No School.2 Horace Dawes, letter.3 President’s drawing room, family, cold weather, dinner, Mr.
1. It was CFA’s practice, following his father’s custom in his Diary, to indicate the time of his arising with a roman numeral for
the hour and arabic numbers for minutes. Thus he arose at 8 A.M. this day.
2. After attending the Boston Latin School, CFA had rejoined his parents in 1819 and
was enrolled at the Washington Literary Institution, a private school run by Dr.
George E. Ironside. Established in 1817 and affiliated with St. Patrick’s Catholic
Church, the school was located on F Street, just east of the church. Contrary to
most accounts, the school probably survived until February 1821, when it was
turned over to the Jesuits; CFA went off to Harvard that year. (Duberman, CFA, p. 15–16; Bryan, Hist. of the National
When JQA became Secretary of State under Monroe in 1817, he rented a house for
his family from Daniel Brent, the Chief Clerk of the State Department. The
structure stood on the northeast corner of 4 1/2 Street and F Street, N.E., later
John Marshall Place. A mile from the Capitol Building and a mile and a quarter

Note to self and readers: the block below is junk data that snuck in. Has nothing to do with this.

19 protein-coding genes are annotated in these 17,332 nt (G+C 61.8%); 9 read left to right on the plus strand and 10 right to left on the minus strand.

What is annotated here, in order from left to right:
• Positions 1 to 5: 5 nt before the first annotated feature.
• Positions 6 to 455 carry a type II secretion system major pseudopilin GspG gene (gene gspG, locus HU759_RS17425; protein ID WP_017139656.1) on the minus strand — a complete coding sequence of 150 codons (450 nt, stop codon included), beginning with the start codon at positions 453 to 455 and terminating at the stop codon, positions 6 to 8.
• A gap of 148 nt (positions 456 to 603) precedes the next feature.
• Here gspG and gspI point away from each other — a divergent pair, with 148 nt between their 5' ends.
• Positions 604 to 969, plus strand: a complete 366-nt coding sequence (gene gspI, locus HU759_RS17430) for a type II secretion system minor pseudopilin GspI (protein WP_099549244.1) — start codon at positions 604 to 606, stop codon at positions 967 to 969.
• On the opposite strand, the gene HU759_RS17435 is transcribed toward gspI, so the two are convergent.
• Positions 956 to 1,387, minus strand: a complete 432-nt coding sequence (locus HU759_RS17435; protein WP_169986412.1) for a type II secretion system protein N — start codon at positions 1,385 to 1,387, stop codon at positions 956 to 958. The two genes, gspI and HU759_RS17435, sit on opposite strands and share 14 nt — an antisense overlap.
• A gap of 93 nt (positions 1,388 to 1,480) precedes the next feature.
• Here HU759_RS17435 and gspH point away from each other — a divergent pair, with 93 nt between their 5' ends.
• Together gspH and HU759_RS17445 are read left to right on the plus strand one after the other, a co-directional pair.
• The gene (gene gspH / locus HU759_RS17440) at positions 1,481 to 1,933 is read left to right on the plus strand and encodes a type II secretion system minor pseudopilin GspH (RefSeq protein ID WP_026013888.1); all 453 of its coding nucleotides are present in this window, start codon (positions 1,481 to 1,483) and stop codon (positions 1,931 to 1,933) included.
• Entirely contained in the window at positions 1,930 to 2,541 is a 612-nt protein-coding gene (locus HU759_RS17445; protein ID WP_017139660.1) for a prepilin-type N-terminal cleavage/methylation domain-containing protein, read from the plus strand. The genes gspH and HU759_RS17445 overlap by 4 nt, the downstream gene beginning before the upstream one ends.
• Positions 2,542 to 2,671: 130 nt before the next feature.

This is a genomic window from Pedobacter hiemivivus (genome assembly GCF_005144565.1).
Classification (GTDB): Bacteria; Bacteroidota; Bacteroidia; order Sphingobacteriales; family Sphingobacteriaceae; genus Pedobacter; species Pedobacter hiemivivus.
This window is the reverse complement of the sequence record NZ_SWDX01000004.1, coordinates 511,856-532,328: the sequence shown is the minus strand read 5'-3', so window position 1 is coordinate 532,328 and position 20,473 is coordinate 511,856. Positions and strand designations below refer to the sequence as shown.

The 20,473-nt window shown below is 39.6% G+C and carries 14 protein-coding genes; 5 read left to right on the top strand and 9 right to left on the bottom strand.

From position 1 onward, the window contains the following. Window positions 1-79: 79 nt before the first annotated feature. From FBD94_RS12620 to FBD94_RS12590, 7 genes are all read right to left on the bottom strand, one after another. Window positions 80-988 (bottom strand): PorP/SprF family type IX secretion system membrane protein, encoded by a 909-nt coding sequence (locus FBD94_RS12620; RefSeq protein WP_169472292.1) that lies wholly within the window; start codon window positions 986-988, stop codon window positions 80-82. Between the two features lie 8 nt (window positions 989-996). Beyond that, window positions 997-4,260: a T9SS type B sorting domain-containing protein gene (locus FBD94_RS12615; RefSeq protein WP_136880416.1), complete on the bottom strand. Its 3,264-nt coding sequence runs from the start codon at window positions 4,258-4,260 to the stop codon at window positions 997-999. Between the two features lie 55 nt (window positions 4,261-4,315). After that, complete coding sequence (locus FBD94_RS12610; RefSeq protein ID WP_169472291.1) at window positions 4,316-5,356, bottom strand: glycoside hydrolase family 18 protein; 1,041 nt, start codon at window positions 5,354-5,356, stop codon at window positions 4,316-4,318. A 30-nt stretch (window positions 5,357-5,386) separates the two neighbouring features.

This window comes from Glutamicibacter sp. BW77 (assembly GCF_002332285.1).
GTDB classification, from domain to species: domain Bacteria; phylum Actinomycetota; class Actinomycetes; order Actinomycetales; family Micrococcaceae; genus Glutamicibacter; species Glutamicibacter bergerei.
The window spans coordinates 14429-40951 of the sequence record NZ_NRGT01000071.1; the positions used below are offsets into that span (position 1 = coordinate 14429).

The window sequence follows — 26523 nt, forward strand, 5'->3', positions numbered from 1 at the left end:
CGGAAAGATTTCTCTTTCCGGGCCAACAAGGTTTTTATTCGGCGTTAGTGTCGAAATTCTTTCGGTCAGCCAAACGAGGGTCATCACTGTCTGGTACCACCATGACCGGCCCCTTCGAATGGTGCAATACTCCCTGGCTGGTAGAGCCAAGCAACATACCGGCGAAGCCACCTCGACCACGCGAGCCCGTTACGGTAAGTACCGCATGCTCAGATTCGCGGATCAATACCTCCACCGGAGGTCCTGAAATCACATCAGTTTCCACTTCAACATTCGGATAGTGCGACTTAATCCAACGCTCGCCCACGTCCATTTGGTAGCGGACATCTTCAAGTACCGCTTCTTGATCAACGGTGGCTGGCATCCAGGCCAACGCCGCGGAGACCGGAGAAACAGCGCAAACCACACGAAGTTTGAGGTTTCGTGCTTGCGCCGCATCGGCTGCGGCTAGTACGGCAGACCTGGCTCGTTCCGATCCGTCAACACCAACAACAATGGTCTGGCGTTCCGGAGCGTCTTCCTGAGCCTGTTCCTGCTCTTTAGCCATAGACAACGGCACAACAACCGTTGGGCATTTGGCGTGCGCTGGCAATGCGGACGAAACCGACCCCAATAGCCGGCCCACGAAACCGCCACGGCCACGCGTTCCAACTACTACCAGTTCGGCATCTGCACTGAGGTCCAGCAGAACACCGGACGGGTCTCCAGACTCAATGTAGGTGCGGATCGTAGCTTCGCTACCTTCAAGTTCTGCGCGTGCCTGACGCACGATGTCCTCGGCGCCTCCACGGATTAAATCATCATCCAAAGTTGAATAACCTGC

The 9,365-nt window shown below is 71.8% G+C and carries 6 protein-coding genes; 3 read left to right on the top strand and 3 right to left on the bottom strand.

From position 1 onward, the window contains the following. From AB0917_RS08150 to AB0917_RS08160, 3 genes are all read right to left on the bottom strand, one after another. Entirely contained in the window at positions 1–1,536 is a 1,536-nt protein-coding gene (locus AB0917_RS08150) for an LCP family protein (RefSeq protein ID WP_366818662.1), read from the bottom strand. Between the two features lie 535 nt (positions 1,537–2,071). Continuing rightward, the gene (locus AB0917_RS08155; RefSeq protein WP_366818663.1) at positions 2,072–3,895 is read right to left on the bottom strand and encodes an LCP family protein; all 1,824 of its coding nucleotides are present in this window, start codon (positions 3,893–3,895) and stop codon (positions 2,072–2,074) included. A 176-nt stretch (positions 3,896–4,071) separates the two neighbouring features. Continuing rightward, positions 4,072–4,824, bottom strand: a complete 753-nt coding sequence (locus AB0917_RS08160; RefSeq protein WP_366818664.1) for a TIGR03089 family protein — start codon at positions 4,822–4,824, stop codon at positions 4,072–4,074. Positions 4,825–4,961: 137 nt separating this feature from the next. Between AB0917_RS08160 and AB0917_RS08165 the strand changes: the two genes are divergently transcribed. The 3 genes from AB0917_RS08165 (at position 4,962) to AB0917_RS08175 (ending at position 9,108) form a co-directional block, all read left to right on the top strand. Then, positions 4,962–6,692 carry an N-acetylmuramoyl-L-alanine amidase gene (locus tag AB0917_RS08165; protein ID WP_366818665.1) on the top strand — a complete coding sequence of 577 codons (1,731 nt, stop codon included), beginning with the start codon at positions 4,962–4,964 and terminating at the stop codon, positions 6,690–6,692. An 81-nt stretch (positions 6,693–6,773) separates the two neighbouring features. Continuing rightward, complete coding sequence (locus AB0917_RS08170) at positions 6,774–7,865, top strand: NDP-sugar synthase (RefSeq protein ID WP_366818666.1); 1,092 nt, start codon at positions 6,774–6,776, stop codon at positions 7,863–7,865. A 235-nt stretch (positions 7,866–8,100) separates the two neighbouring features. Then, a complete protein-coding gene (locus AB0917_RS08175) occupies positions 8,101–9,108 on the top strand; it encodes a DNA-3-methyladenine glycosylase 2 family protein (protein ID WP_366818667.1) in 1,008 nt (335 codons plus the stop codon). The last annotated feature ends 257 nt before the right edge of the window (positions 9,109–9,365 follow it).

from the State Department, the house was let for $650 a year. In April 1820 JQA
bought a house on F Street, lots 8 and 16, square 253, 1333–5 F Street, N.W., and
he built a coachhouse and stable. In later years, when he was a Member of
Congress, JQA returned to this house, and it remained in the possession of the
Adams family until 1884. As late as 1949 it was the site of a clothing store.
3. Missing. Horace Dawes was the son of Thomas Dawes
(1757–1825), who served as a judge on the Supreme Judicial Court of
Massachusetts from 1792 to 1803, as judge of the Boston municipal court from 1803
to 1823, and as judge of the probate court until his death (Appletons’ Cyclo. Amer. Biog.; JQA, Diary, 1 May 1829).
4. John Murray Forbes (1771–1831), a Harvard classmate whom JQA
appointed in 1820 special agent, and in 1824 chargé d’affaires, at Buenos Aires